New Delhi: The centre has given itself time – till July 9 at least – to frame and implement rules relating to the controversial citizenship law, amendments to which were passed in December 2019 amid unprecedented chaos in parliament and violent protests across the country.
In a response to a question in parliament today – by Congress Lok Sabha MP VK Sreekandan – the Home Ministry said that the Citizenship Amendment Act, or CAA, had been in force since January 10, 2020, but rules were “under preparation”.
“The Committees on Subordinate Legislation, Lok Sabha and Rajya Sabha have granted extension of time up to April 9 and July 9, respectively, to frame these rules under the Citizenship (Amendment) Act, 2019,” the Home Ministry said.
Mr Sreekandan had asked: “… whether it is a fact that the Government is considering to implement the Citizenship (Amendment) Act very soon” and “… whether the rules under CAA are still under preparation despite the fact that the said Bill was passed more than a year ago”.
The Home Ministry also told a parliamentary panel that a decision on the national rollout of the equally controversial NRC (National Register of Citizens) was still pending.
The panel, headed by the Congress’ Anand Sharma, pointed to concerns expressed by members of the public over the nature and safety of data collected for such an exercise.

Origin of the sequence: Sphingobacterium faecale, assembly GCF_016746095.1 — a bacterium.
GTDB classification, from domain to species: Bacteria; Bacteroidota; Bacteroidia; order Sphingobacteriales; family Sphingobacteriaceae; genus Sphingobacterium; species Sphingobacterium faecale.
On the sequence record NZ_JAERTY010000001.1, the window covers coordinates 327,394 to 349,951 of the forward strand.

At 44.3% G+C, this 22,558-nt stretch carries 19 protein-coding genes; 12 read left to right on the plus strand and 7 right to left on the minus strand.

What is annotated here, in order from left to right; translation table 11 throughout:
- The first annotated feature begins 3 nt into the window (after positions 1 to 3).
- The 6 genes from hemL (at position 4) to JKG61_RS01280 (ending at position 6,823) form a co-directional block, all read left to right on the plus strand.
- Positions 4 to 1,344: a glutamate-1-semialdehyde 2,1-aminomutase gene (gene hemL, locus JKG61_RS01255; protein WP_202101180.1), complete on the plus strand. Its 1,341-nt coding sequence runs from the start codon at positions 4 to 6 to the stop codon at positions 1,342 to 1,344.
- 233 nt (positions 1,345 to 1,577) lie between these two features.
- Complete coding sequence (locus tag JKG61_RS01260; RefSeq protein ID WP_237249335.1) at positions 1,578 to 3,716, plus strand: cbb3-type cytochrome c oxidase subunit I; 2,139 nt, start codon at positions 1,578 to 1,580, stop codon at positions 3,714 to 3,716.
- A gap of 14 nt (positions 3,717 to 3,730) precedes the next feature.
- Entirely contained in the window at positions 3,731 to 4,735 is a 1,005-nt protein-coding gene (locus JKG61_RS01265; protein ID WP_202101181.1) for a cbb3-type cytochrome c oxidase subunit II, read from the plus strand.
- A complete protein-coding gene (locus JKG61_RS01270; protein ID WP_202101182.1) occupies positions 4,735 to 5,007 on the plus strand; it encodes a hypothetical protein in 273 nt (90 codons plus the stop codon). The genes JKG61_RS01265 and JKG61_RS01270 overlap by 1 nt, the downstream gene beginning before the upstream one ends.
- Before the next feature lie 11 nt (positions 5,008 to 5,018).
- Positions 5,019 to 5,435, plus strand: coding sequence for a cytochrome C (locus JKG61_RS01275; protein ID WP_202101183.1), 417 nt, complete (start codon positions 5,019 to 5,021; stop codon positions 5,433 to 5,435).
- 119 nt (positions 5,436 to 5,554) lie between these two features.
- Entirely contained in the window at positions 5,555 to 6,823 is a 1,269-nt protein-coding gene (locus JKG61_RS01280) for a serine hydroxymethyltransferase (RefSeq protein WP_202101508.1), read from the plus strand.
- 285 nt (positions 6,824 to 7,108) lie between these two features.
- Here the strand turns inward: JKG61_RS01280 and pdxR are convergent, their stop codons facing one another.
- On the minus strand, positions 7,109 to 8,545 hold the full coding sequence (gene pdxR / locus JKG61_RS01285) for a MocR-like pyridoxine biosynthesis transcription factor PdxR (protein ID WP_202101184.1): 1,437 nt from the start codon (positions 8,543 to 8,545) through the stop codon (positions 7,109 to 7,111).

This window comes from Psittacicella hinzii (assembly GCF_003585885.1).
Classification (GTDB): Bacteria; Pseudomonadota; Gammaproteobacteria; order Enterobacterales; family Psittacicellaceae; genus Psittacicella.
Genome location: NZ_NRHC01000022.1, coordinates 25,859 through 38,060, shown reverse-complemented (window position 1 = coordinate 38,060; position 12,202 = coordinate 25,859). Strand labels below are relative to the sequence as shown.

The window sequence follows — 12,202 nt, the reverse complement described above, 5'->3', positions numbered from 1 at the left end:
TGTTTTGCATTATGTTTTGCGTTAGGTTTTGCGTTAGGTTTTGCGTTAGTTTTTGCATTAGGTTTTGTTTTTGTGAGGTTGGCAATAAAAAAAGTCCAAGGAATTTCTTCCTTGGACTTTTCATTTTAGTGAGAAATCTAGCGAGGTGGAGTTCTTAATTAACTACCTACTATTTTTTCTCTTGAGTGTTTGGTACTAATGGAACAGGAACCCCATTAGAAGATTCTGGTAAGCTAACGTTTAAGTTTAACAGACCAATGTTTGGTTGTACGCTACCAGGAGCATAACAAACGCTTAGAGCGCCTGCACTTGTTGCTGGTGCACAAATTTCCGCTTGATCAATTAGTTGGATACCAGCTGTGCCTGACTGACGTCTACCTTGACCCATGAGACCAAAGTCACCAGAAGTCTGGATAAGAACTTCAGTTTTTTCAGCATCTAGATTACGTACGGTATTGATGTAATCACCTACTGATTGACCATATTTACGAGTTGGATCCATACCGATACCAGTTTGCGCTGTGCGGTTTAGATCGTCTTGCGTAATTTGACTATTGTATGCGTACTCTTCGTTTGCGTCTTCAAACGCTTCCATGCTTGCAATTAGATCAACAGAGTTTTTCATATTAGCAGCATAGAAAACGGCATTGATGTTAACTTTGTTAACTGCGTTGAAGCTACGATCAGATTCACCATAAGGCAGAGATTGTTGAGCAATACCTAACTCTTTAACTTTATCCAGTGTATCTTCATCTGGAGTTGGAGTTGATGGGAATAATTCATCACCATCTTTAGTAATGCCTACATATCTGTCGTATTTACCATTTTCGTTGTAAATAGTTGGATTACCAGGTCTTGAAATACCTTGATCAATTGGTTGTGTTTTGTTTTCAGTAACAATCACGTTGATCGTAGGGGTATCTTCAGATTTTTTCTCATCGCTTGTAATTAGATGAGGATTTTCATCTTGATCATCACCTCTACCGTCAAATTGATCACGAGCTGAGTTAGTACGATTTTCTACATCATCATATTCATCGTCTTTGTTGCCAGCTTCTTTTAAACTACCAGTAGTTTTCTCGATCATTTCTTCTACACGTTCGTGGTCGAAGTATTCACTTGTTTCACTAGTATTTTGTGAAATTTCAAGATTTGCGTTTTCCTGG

In December last year Home Minister Amit Shah had said the process of framing rules had been delayed because of the pandemic, and that it would be taken up once the vaccination drive began.
Parliamentary rules say “statutory rules, regulations and bye-laws will be framed within a period of six months from the date on which the relevant statute came into force”.
It also says that in case of delays the concerned ministries and departments “should seek extension of time from the Committee on Subordinate Legislation, stating reasons for such extension”, and that these extensions cannot be for more than three months at a time.
The CAA triggered protests in several states, including Assam and Bengal, both of which are due to hold Assembly elections in the coming weeks and months. Bombs were thrown and trains were set on fire in Bengal, and a strong student-led agitation challenged the CAA in Assam.
The epicentre of those protests was Delhi; the national capital witnessed pitched battles over four days in March, in which over 50 people were killed and hundreds injured. It also saw a huge sit-in protest at Shaheen Bagh, which was only broken up in March last year because of the pandemic.
The CAA triggered protests in several states, including Assam and Bengal, both of which are due to hold Assembly elections in the coming weeks and months.
With input from PTI